Corrie ten Boom(1892 - 1983)
Dutch, Christian Holocaust survivor
Today’s devotional reminds me that England’s freedom to preach and practice the gospel of salvation by grace happened because God shielded His people. On this day in English history, a plot was uncovered that the Papists were going to destroy the Houses of Parliament. Later, on the same date, King William III quashing the hope of Popish ascendancy and securing religious liberty. According to Spurgeon, our Puritan forefathers made this a special time of thanksgiving, with singing:
While for our princes they prepare
In caverns deep a burning snare,
He shot from heaven a piercing ray,
And the dark treachery brought to day.
Spurgeon rejoices that God takes care of His people, and that no one can defeat those who trust in Him.
Behold, I have created the smith who blows the fire of coals and produces a weapon for its purpose. I have also created the ravager to destroy; no weapon that is fashioned against you shall succeed, and you shall refute every tongue that rises against you in judgment. This is the heritage of the servants of the LORD and their vindication from me, declares the LORD. (Isaiah 54:16–17)Yet God does not always shield. Sometimes His people suffer greatly. Corrie Ten Boom’s sister died in Ravensbruck. Many others have died defending the gospel that we love, refusing to deny the Christ who died for our spiritual liberty. Yet while the world asks, “Why does God allow suffering?” Christians know that He not only controls, but has purpose in all that happens to us. Sometimes it is hidden at the time, but later revealed. And sometimes, as Ten Booms recounts, it is revealed even in the midst of great pain.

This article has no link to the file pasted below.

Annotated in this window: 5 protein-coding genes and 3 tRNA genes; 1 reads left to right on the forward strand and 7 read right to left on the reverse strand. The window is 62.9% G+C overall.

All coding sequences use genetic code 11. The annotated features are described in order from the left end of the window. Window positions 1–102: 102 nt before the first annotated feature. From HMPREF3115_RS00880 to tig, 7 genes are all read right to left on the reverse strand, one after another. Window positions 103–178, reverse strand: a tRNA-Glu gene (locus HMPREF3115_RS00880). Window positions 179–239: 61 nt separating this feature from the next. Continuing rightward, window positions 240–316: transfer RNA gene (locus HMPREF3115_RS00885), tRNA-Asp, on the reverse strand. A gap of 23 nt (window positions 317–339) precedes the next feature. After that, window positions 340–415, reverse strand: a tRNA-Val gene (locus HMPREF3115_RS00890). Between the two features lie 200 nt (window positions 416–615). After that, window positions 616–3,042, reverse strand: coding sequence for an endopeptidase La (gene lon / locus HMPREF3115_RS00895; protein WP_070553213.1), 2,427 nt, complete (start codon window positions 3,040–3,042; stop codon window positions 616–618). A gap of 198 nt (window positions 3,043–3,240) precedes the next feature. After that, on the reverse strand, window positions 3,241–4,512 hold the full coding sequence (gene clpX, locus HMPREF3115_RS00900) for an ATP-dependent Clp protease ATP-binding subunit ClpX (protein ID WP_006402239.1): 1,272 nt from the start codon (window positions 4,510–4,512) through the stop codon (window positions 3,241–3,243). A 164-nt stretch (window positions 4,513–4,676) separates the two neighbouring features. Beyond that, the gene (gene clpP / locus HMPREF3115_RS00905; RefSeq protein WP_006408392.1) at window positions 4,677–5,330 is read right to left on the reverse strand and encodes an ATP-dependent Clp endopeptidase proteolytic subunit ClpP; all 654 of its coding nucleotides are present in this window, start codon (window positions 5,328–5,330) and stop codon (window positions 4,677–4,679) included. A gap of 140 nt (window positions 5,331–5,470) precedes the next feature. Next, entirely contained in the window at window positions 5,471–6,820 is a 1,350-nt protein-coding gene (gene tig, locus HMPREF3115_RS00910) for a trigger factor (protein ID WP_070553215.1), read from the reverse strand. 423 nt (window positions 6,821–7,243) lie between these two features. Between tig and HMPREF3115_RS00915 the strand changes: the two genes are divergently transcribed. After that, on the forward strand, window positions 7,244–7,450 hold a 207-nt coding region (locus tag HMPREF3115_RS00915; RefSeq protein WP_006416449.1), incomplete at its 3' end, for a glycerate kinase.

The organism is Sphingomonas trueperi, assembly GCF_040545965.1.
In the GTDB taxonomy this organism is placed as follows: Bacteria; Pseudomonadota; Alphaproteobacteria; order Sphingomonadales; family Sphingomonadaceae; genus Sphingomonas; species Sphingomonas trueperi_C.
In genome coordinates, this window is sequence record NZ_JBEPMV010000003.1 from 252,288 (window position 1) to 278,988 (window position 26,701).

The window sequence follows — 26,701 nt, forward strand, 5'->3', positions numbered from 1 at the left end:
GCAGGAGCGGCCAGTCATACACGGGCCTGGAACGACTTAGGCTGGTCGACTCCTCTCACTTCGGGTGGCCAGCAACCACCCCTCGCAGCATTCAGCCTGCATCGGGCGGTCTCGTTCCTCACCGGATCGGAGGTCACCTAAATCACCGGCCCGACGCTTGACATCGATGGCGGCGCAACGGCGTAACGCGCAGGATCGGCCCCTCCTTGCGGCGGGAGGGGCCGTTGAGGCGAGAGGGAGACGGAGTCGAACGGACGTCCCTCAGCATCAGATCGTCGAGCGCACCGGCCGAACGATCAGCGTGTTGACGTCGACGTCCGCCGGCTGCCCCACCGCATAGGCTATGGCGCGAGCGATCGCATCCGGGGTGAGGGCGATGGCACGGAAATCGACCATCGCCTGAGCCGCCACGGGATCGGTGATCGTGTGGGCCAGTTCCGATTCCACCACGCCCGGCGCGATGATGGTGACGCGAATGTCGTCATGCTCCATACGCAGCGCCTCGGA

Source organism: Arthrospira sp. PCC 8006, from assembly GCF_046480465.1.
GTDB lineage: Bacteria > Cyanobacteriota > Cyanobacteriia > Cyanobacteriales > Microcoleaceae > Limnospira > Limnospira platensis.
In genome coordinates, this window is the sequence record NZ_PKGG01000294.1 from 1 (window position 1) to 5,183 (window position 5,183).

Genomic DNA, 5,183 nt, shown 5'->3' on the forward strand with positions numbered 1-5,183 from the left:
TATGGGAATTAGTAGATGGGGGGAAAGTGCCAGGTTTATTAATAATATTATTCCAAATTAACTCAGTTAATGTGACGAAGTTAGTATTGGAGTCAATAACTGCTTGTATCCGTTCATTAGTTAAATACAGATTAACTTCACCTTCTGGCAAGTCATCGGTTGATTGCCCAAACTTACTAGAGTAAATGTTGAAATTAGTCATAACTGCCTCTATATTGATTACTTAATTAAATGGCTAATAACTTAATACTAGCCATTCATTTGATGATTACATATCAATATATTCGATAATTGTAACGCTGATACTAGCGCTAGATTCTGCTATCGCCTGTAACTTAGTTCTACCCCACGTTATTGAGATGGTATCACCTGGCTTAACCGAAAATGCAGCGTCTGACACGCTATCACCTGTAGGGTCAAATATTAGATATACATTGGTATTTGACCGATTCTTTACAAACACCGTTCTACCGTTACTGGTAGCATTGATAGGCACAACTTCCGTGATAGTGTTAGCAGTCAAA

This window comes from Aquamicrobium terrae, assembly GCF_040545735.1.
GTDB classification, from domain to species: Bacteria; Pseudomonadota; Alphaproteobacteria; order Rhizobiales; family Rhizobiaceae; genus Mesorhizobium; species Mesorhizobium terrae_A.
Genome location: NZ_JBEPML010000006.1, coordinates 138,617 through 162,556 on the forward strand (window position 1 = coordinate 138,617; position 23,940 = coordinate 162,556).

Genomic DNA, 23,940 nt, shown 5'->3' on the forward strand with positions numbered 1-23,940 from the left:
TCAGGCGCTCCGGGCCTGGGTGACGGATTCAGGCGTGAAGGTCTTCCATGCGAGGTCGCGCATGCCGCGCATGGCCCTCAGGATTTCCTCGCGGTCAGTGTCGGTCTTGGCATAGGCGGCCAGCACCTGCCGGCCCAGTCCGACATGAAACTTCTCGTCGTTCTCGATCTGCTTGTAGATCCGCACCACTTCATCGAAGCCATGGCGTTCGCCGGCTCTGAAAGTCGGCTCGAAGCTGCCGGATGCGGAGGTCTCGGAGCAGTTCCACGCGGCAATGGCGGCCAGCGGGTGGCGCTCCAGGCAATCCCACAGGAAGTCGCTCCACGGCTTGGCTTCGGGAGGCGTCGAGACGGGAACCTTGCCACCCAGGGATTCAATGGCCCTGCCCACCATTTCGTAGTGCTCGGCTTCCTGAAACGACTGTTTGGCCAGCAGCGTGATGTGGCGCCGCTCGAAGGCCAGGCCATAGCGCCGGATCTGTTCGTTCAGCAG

Corrie Ten Boom knew both the horror of torture and the wonder of God’s care in that concentration camp. She also knew that God calls His people to do something that only grace and His power can do in us. He asks us to have an attitude toward suffering that only makes sense to people like her, people who have experienced it and know that grace can make it a reality.
But rejoice insofar as you share Christ’s sufferings, that you may also rejoice and be glad when his glory is revealed. (1 Peter 4:13)Oswald Chambers says that if I am going to be used by God, God will take me through a multitude of experiences that are not meant for me at all, but meant to make me useful in His hands, to give my life greater value. They will also enable me to understand what others experience so I’m not surprised or confused at what comes across my path. By suffering, He lets me see how Christ suffered and how I can be like Christ in suffering.
I may never have ongoing trauma like a long time in a concentration camp, but I might live next to a difficult neighbor, or struggling with poverty, or ill health, or wayward children. In whatever happens, God reminds me that the sufferings of Christ are not those of ordinary people. He suffered “according to the will of God,” and only as I am related to Him can I understand what God is after when He allows me to suffer.
Christians easily talk about seeking the will of God, but that talk tends to be suspended when it comes to suffering. Most of us pray quickly for deliverance. We want God to make it better, to restore the good times. Instead of trying to identify what is happening to us with the sufferings of Jesus Christ, we would rather partake in the glory. We miss the point, never mind the wonder of His grace in such suffering.
Sometimes it is a purging process. God wants to remove sin and selfishness that we might be more like Jesus. I’ve known resistance to this. Do I really want my personal ambitions put out of my life? And if I do accept that God is rebuking or purging me, I sometimes insist that He shows me exactly what He is doing so I can “help” Him. How foolish! God seldom shows His specific reasons for what He is putting me through. I cannot “help” Him for that would make me self-righteous and therefore useless. Instead, He asks me to walk by faith, not sight, and trust Him as I go through the fire.
********Lord, in the worst things of my life, I most remember Your sustaining power and Your very real presence. You have used calamities large and small to draw poisonous selfishness out of me. I know that You are not finished. While my life has been marvelously blessed, I understand that to become all that You want for me, I must also be a partaker of Christ’s sufferings. Grant me faith to trust You no matter what lies ahead, so I will rejoice as You work out Your perfect plan.